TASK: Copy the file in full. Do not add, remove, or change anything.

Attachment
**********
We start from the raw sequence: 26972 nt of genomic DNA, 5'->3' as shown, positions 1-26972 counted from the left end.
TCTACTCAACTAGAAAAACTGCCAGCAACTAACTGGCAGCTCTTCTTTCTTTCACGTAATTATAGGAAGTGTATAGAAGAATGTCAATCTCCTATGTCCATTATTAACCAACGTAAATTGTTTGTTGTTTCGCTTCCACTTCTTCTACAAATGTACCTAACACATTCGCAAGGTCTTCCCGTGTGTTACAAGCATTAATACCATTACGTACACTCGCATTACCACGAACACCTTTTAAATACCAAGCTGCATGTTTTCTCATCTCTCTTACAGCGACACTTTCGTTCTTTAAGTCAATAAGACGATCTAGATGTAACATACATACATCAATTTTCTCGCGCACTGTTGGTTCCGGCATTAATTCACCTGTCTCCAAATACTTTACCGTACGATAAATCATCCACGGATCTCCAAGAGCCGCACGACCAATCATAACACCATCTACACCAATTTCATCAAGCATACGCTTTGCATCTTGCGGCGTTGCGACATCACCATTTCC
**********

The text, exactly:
We start from the raw sequence: 26972 nt of genomic DNA, 5'->3' as shown, positions 1-26972 counted from the left end.
TCTACTCAACTAGAAAAACTGCCAGCAACTAACTGGCAGCTCTTCTTTCTTTCACGTAATTATAGGAAGTGTATAGAAGAATGTCAATCTCCTATGTCCATTATTAACCAACGTAAATTGTTTGTTGTTTCGCTTCCACTTCTTCTACAAATGTACCTAACACATTCGCAAGGTCTTCCCGTGTGTTACAAGCATTAATACCATTACGTACACTCGCATTACCACGAACACCTTTTAAATACCAAGCTGCATGTTTTCTCATCTCTCTTACAGCGACACTTTCGTTCTTTAAGTCAATAAGACGATCTAGATGTAACATACATACATCAATTTTCTCGCGCACTGTTGGTTCCGGCATTAATTCACCTGTCTCCAAATACTTTACCGTACGATAAATCATCCACGGATCTCCAAGAGCCGCACGACCAATCATAACACCATCTACACCAATTTCATCAAGCATACGCTTTGCATCTTGCGGCGTTGCGACATCACCATTTCC